The dominant part of the cultural and physical heritage of North America is characterized by the Great Lakes which include:Ontario,Superior, Huron,MichiganandErie. The lakes contain vast freshwaters that are used for recreation, consumption, power and transportation among other uses. North America shares the lakes withCanada, and they occupy the largest freshwater surface on the earth. BothCanadaandAmericauses the basin for agriculture.
Great lakesare sensitive to effects of pollutants such as nutrient pollution, toxics, habitats degradation and invasive species. This paper presents Asian carp as a major invasive species that stresses the lakes. The paper has discussed what Asian carp are, how they found their way in the lakes, the government concern about them, costs associated with taking action against them, the cost of neglecting their invasion, and economic and political entities with a stake in the issue.
Asian carp, their way to the Great Lakes and U.S. government concern about them.
The Asian carp are large in size, they consume large amount of food, and they are extremely prolific. The size of Asian carp and their rapid rate of reproduction have raisedUnited Statesgovernment’s concern. The fish are likely to put the ecosystem of theGreat Lakesat significant risk. (Kolar 40). The Asian carp got close to the great lakes in 1970s when catfish farmers imported its two species – silver and bighead to clear suspended matter and algae from their ponds. The large floods that occurred in early 1990s caused overflow in many catfish farm ponds to releasing the Asian carp into waterways in the riverMississippibasin. Since then, the Asian carp moved steadily northwards up riverMississippi. (Balon 45), (Tucker 242).
Costs associated with taking action against Asian carp
TheUSgovernment worked with the States of Illinois, Environment Protection Agency, International Joint Commission, U.S. Fish and Wildlife services, the Great Lakes Fishery commission and U.S. Corps of Engineers to construct and maintain permanent electric barrier as a way of preventing the carp from enteringLake Michigan. The barrier was to be constructed atChicagosanitary and ship canal that connects riverMississippito the great lakes through riverIllinois.
The costs of taking action against Asian carp involved closure of the Chicago Sanitary and Ship Canal. Water tests of the DNA of the fish showed the fish had breached the barrier. Now, many researchers believe a small population of the fish is swimming in the lake.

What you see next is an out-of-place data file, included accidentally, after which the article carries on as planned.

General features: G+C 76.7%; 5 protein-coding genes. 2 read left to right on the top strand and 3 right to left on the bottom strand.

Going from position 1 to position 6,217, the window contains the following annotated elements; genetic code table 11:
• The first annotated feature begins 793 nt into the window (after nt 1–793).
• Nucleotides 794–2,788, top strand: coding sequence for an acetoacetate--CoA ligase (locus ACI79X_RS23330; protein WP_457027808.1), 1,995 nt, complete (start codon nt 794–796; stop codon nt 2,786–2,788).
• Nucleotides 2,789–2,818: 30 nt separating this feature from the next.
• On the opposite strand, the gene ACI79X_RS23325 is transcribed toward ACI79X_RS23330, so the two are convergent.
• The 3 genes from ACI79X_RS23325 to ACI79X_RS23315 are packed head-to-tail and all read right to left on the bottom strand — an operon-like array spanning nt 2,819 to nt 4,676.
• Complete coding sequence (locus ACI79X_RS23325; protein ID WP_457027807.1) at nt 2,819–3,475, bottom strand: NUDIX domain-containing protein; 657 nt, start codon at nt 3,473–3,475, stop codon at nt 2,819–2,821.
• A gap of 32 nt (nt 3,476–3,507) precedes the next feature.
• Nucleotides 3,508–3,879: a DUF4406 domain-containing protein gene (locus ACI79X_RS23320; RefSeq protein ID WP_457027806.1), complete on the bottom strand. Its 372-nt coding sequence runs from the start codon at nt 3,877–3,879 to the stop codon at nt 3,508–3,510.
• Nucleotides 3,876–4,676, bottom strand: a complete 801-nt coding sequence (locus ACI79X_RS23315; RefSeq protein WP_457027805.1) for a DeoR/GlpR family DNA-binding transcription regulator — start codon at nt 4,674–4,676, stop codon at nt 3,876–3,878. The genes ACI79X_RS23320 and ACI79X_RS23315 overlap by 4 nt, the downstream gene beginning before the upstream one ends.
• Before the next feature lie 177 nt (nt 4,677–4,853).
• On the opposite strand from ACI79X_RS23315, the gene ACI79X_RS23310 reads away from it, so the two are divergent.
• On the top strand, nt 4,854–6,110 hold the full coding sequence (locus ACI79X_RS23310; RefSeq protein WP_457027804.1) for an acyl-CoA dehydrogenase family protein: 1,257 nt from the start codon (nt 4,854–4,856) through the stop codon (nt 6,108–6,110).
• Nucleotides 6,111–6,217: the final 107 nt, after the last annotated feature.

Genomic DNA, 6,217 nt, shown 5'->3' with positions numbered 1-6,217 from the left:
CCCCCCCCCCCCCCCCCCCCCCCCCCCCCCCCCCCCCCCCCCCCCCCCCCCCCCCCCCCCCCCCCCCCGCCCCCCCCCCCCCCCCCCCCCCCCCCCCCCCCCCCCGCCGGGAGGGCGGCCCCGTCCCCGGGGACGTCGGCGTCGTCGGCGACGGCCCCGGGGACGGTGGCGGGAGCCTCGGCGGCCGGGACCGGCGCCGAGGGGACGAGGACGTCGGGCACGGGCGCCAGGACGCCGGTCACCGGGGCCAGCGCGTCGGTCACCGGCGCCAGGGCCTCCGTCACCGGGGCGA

Out of despair, the idea to use locks to cork biological invasion of the fish emerged. This would give biologists chance and time to determine ways of preventing spillage breeding population of the fish population into the lake. Use of this lock as a makeshift barrier was havoc on the economy of the region. The locks were used as safety values preventing the floodwater from washing the city’s basements and streets. According to the arguments raised by sewerage officials inChicagoremoval of these locks meant diverting the flood water from enteringLake Michiganinto the streets and basements in the city. (Burr 80).
The locks were also used as transportation system inChicago. This means their closure would influence the transportation in the region. The transportation analysis carried out in the region showed that the annual cargo that used the locks could be handled by train and freights. Although transportation using the locks would be altered, and the fact that its contribution to the economy ofChicagois extremely small, rails and roads would be overburdened by its closure.
Critiques considered this closure to have a political base. They argued that politicians are used this as overpowering force to scare people from navigation industry. They related the closure with the Seaway issue that left the shipping industry without ideas on how to fix the ballast problem. To them destruction of the ecology was related to the ballast water, and the issue of Asian carp was just a threat as the current ecological disruption is significant in the history of lakes, and it has nothing to do with the fish. (Rowntree et al. 45).